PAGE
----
- Australian researchers have found that an mHealth platform that relies on photographs taken by a smartphone isn’t enough to properly treat a diabetic foot ulcer.
Roughly 3.4 percent of those diagnosed with diabetes around the world develop foot ulcers, with 1.5 percent eventually requiring amputation. Those developing ulcers often require weekly treatment in clinics, along with remote monitoring at home in between those visits.
While telehealth platforms with medical grade cameras are appropriate for remote monitoring, they’re expensive and cumbersome. As a result, providers looking to improve outcomes and boost patient engagement are turning to smartphones.
According to this analysis, however, those devices are unreliable.
The study of 50 patients with foot ulcers, conducted at the Queensland University of Technology and the Wound Management Innovation Cooperative Research Center, found that smartphone cameras can’t capture enough data about the ulcer to enable providers to treat patients effectively. Researchers said doctors couldn’t, for instance, accurately diagnose an infection, measure the level of exudate or determine whether the wound needs to be debrided.
In the study, five independent investigators were brought in to evaluate nine characteristics of a foot ulcer based on photographs taken by an iPhone 4. Only one of those nine characteristics could be accurately measured through the smartphone.
“With the exception of the treatment decision of peri-wound debridement, no other item resulted in strong validity or adequate reliability,” said Japp J. van Netten, PhD, of Queensland University's School of Clinical Sciences, lead author of the study, posted this past August in Nature.
“Clinicians who use mobile phone images in daily clinical practice should obtain as much additional information as possible when making treatment decisions based on these images, and be cautious of the low diagnostic accuracy,” he added. “Evidence-based clinical assessment by a trained health professional commonly includes assessment of presence of peripheral neuropathy, peripheral artery disease, infection, wound size and depth and, if available, results from radiological or microbiological assessments. When combined with such additional clinical information, mobile phone images become part of a more comprehensive telemedicine system.”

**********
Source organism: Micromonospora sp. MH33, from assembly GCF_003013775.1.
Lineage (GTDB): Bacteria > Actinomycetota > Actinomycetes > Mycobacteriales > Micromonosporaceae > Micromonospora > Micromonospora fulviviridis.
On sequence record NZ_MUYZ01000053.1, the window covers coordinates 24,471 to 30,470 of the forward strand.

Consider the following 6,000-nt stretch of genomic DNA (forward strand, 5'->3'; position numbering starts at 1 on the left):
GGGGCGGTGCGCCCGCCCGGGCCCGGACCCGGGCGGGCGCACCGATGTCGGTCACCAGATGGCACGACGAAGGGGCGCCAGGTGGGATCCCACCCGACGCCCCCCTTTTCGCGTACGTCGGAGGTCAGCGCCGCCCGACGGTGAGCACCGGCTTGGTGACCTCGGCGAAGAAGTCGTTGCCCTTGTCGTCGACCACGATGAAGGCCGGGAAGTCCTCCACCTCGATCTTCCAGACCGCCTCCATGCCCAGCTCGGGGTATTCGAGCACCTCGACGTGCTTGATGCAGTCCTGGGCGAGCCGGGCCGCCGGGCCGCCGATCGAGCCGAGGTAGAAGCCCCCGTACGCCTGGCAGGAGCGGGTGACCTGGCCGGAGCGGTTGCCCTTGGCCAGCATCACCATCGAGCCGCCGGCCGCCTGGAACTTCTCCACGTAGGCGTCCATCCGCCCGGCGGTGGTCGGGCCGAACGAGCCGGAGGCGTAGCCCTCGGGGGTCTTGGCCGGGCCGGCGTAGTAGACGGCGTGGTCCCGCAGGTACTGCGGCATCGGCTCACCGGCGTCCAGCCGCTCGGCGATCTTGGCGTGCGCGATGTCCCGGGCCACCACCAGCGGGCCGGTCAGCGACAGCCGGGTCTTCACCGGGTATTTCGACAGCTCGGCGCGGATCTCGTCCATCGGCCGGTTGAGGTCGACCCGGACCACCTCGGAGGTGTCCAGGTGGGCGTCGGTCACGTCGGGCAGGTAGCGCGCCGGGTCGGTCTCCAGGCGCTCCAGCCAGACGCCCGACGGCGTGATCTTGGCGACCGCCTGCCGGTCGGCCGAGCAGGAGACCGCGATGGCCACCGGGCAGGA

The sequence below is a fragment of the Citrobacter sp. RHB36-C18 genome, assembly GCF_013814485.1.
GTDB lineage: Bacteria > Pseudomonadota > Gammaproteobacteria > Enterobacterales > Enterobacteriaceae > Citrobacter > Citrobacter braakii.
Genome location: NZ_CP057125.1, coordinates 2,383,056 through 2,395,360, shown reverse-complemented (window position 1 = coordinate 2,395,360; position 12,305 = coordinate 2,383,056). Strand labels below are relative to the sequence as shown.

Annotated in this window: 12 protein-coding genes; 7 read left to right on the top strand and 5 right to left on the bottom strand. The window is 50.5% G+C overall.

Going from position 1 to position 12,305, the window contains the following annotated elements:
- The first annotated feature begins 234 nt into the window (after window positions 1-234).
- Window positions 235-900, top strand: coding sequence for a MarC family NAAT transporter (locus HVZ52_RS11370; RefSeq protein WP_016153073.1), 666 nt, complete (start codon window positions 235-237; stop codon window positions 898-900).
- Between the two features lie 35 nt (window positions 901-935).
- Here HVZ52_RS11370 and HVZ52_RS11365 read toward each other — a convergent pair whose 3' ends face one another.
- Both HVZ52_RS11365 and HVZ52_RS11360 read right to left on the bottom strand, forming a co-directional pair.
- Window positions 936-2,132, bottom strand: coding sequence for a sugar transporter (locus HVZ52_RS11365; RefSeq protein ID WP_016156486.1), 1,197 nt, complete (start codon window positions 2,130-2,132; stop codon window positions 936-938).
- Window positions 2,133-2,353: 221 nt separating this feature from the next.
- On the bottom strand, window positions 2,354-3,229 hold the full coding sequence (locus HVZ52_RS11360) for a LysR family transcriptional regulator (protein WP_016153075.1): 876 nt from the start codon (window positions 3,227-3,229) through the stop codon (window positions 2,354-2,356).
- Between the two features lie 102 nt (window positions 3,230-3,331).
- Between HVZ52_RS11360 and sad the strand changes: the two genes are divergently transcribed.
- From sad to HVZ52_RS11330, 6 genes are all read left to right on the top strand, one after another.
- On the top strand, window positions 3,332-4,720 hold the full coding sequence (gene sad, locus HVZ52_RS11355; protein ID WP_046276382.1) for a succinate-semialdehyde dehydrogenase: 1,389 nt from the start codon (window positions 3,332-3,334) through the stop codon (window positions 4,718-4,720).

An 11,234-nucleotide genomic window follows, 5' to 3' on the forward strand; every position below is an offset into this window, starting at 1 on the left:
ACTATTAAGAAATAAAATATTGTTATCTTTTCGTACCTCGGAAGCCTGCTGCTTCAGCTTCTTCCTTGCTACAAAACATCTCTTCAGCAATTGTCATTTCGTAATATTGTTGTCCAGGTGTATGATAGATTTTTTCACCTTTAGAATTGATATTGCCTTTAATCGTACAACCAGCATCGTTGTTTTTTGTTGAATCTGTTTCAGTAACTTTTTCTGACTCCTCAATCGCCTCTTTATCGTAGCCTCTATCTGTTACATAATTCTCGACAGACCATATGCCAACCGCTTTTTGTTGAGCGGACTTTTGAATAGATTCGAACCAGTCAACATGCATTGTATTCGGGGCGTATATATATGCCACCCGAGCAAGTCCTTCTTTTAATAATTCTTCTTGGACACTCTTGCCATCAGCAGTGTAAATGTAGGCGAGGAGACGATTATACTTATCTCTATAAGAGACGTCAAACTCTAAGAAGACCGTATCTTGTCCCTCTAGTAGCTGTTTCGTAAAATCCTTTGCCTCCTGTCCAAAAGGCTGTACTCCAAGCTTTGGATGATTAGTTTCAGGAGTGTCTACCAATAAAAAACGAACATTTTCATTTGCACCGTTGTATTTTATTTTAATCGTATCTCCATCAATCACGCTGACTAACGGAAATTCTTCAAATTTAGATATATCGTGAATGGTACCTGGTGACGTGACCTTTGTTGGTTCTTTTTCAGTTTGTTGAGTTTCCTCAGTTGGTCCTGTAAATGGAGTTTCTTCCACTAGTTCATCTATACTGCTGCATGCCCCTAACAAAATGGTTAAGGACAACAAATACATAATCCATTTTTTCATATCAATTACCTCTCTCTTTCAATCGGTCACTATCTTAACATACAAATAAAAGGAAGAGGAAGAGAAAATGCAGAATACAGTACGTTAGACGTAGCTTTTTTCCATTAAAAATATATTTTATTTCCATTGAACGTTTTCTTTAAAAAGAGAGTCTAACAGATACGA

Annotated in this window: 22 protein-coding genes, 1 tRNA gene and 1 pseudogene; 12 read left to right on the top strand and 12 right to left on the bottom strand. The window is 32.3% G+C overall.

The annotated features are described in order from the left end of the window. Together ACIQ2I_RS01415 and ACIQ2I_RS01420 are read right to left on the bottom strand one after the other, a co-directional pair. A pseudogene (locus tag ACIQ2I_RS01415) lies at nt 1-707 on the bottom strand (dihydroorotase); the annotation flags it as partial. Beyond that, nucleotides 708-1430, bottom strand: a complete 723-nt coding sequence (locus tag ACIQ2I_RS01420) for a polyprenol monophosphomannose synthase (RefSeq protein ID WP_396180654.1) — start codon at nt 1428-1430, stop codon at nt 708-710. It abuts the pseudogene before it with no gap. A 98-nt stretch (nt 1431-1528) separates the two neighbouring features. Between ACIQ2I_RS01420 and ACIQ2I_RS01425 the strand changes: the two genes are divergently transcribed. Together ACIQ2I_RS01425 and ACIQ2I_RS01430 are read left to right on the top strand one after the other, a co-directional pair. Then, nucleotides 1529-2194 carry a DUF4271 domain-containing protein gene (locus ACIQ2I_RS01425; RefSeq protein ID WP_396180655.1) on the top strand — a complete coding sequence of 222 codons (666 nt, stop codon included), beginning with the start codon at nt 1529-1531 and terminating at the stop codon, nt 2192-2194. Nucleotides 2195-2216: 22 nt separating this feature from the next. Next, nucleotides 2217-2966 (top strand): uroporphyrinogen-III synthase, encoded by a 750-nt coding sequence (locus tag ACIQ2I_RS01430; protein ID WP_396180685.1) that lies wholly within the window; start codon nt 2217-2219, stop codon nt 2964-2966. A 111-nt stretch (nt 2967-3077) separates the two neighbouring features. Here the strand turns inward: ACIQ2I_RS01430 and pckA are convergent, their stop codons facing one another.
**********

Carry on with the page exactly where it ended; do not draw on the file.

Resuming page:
In the study, van Netten and his researchers did point out that smartphones may someday become sophisticated enough to be used in remote monitoring programs. Some are equipped with infrared sensors and artificial intelligence systems that can better analyze the image, they said.
But they aren’t there yet, the researchers added. And with some three-quarters of the world’s population now using a smartphone, healthcare providers – ranging from hospitals to clinics to home health programs – may find the urge to use them irresistible.
“It is important for these negative outcomes to be reported, as mobile phone images are, in our experience, already widely used in daily clinical practice for the assessment of diabetic foot ulcers and wounds in general,” the study reported. “Mobile phone images are often used in addition to verbal descriptions of diabetic foot ulcers when a patient, carer or home care nurse seeks remote assistance from a specialized team. And even though these images may tell more than the words used to describe the ulcer, the low diagnostic values found for both diagnosis of clinical characteristics and for treatment decisions are an important warning that caution is needed when clinicians remotely assess such images.”